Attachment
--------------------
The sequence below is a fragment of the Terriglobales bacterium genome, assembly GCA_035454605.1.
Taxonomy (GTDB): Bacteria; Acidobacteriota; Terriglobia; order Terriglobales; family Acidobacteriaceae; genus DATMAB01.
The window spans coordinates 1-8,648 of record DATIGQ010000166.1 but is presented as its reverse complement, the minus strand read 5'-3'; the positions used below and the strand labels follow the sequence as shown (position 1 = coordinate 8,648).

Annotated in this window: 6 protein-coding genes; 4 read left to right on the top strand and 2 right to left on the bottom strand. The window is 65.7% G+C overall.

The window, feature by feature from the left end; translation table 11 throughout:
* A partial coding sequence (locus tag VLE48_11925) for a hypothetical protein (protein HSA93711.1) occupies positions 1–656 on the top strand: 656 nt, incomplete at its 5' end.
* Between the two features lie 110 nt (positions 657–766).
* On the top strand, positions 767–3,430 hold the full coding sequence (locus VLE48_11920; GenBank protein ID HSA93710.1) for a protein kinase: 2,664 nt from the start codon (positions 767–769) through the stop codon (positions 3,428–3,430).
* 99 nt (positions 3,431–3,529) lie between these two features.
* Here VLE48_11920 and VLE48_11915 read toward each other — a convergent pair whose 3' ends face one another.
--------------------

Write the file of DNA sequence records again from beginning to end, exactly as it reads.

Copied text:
The sequence below is a fragment of the Terriglobales bacterium genome, assembly GCA_035454605.1.
Taxonomy (GTDB): Bacteria; Acidobacteriota; Terriglobia; order Terriglobales; family Acidobacteriaceae; genus DATMAB01.
The window spans coordinates 1-8,648 of record DATIGQ010000166.1 but is presented as its reverse complement, the minus strand read 5'-3'; the positions used below and the strand labels follow the sequence as shown (position 1 = coordinate 8,648).

Annotated in this window: 6 protein-coding genes; 4 read left to right on the top strand and 2 right to left on the bottom strand. The window is 65.7% G+C overall.

The window, feature by feature from the left end; translation table 11 throughout:
* A partial coding sequence (locus tag VLE48_11925) for a hypothetical protein (protein HSA93711.1) occupies positions 1–656 on the top strand: 656 nt, incomplete at its 5' end.
* Between the two features lie 110 nt (positions 657–766).
* On the top strand, positions 767–3,430 hold the full coding sequence (locus VLE48_11920; GenBank protein ID HSA93710.1) for a protein kinase: 2,664 nt from the start codon (positions 767–769) through the stop codon (positions 3,428–3,430).
* 99 nt (positions 3,431–3,529) lie between these two features.
* Here VLE48_11920 and VLE48_11915 read toward each other — a convergent pair whose 3' ends face one another.